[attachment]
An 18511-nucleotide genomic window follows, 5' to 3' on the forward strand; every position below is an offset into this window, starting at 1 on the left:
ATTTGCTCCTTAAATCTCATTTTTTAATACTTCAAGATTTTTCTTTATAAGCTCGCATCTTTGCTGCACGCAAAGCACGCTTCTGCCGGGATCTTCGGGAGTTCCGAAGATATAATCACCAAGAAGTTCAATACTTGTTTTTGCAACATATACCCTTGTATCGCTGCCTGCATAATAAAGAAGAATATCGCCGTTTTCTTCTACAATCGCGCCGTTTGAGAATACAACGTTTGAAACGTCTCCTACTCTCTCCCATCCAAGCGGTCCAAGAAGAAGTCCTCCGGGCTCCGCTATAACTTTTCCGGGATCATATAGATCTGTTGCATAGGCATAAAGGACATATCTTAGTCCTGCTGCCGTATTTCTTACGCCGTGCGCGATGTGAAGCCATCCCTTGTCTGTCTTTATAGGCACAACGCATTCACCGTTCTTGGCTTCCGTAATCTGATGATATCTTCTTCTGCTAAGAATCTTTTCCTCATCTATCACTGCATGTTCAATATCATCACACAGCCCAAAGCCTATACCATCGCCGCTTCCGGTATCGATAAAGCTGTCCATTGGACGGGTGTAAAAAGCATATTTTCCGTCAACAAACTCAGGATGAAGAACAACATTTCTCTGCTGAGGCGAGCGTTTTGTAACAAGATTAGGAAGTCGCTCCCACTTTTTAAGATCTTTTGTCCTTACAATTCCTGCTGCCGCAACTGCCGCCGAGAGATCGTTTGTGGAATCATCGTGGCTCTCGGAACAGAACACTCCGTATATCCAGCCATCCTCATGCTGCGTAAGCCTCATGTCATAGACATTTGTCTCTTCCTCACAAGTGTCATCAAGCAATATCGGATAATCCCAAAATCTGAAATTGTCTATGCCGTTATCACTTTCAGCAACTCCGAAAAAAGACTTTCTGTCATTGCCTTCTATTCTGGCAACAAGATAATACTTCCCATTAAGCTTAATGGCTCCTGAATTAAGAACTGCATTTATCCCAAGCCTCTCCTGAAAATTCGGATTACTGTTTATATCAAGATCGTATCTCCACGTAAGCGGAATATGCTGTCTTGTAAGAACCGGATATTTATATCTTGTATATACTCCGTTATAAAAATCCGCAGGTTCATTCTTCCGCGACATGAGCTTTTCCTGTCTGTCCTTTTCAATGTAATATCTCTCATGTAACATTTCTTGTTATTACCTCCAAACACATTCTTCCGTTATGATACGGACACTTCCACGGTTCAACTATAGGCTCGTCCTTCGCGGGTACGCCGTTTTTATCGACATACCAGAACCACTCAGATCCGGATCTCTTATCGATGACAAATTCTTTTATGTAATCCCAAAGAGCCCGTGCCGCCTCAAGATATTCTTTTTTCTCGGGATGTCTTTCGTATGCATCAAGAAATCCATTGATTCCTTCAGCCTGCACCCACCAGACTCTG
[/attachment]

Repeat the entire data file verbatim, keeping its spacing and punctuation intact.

An 18511-nucleotide genomic window follows, 5' to 3' on the forward strand; every position below is an offset into this window, starting at 1 on the left:
ATTTGCTCCTTAAATCTCATTTTTTAATACTTCAAGATTTTTCTTTATAAGCTCGCATCTTTGCTGCACGCAAAGCACGCTTCTGCCGGGATCTTCGGGAGTTCCGAAGATATAATCACCAAGAAGTTCAATACTTGTTTTTGCAACATATACCCTTGTATCGCTGCCTGCATAATAAAGAAGAATATCGCCGTTTTCTTCTACAATCGCGCCGTTTGAGAATACAACGTTTGAAACGTCTCCTACTCTCTCCCATCCAAGCGGTCCAAGAAGAAGTCCTCCGGGCTCCGCTATAACTTTTCCGGGATCATATAGATCTGTTGCATAGGCATAAAGGACATATCTTAGTCCTGCTGCCGTATTTCTTACGCCGTGCGCGATGTGAAGCCATCCCTTGTCTGTCTTTATAGGCACAACGCATTCACCGTTCTTGGCTTCCGTAATCTGATGATATCTTCTTCTGCTAAGAATCTTTTCCTCATCTATCACTGCATGTTCAATATCATCACACAGCCCAAAGCCTATACCATCGCCGCTTCCGGTATCGATAAAGCTGTCCATTGGACGGGTGTAAAAAGCATATTTTCCGTCAACAAACTCAGGATGAAGAACAACATTTCTCTGCTGAGGCGAGCGTTTTGTAACAAGATTAGGAAGTCGCTCCCACTTTTTAAGATCTTTTGTCCTTACAATTCCTGCTGCCGCAACTGCCGCCGAGAGATCGTTTGTGGAATCATCGTGGCTCTCGGAACAGAACACTCCGTATATCCAGCCATCCTCATGCTGCGTAAGCCTCATGTCATAGACATTTGTCTCTTCCTCACAAGTGTCATCAAGCAATATCGGATAATCCCAAAATCTGAAATTGTCTATGCCGTTATCACTTTCAGCAACTCCGAAAAAAGACTTTCTGTCATTGCCTTCTATTCTGGCAACAAGATAATACTTCCCATTAAGCTTAATGGCTCCTGAATTAAGAACTGCATTTATCCCAAGCCTCTCCTGAAAATTCGGATTACTGTTTATATCAAGATCGTATCTCCACGTAAGCGGAATATGCTGTCTTGTAAGAACCGGATATTTATATCTTGTATATACTCCGTTATAAAAATCCGCAGGTTCATTCTTCCGCGACATGAGCTTTTCCTGTCTGTCCTTTTCAATGTAATATCTCTCATGTAACATTTCTTGTTATTACCTCCAAACACATTCTTCCGTTATGATACGGACACTTCCACGGTTCAACTATAGGCTCGTCCTTCGCGGGTACGCCGTTTTTATCGACATACCAGAACCACTCAGATCCGGATCTCTTATCGATGACAAATTCTTTTATGTAATCCCAAAGAGCCCGTGCCGCCTCAAGATATTCTTTTTTCTCGGGATGTCTTTCGTATGCATCAAGAAATCCATTGATTCCTTCAGCCTGCACCCACCAGACTCTG